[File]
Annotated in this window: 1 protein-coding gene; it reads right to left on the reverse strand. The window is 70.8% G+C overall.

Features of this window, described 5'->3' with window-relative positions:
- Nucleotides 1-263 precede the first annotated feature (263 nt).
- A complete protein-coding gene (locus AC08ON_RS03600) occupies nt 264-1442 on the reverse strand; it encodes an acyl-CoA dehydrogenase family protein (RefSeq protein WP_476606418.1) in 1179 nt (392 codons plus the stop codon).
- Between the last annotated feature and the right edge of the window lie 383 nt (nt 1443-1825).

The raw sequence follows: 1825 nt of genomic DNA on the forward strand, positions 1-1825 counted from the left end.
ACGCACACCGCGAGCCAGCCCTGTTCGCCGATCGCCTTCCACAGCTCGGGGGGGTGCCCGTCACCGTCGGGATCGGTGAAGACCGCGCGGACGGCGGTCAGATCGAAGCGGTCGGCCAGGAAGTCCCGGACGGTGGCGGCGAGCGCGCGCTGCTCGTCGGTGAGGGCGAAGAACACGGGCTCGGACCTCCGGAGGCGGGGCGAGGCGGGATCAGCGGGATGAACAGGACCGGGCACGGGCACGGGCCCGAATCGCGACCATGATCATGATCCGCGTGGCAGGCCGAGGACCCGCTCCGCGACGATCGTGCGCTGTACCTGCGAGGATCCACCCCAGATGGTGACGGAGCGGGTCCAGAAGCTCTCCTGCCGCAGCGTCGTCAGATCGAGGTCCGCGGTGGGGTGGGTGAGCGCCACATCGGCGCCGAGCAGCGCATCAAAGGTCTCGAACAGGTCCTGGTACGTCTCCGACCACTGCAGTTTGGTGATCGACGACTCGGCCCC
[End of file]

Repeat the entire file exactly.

Annotated in this window: 1 protein-coding gene; it reads right to left on the reverse strand. The window is 70.8% G+C overall.

Features of this window, described 5'->3' with window-relative positions:
- Nucleotides 1-263 precede the first annotated feature (263 nt).
- A complete protein-coding gene (locus AC08ON_RS03600) occupies nt 264-1442 on the reverse strand; it encodes an acyl-CoA dehydrogenase family protein (RefSeq protein WP_476606418.1) in 1179 nt (392 codons plus the stop codon).
- Between the last annotated feature and the right edge of the window lie 383 nt (nt 1443-1825).

The raw sequence follows: 1825 nt of genomic DNA on the forward strand, positions 1-1825 counted from the left end.
ACGCACACCGCGAGCCAGCCCTGTTCGCCGATCGCCTTCCACAGCTCGGGGGGGTGCCCGTCACCGTCGGGATCGGTGAAGACCGCGCGGACGGCGGTCAGATCGAAGCGGTCGGCCAGGAAGTCCCGGACGGTGGCGGCGAGCGCGCGCTGCTCGTCGGTGAGGGCGAAGAACACGGGCTCGGACCTCCGGAGGCGGGGCGAGGCGGGATCAGCGGGATGAACAGGACCGGGCACGGGCACGGGCCCGAATCGCGACCATGATCATGATCCGCGTGGCAGGCCGAGGACCCGCTCCGCGACGATCGTGCGCTGTACCTGCGAGGATCCACCCCAGATGGTGACGGAGCGGGTCCAGAAGCTCTCCTGCCGCAGCGTCGTCAGATCGAGGTCCGCGGTGGGGTGGGTGAGCGCCACATCGGCGCCGAGCAGCGCATCAAAGGTCTCGAACAGGTCCTGGTACGTCTCCGACCACTGCAGTTTGGTGATCGACGACTCGGCCCC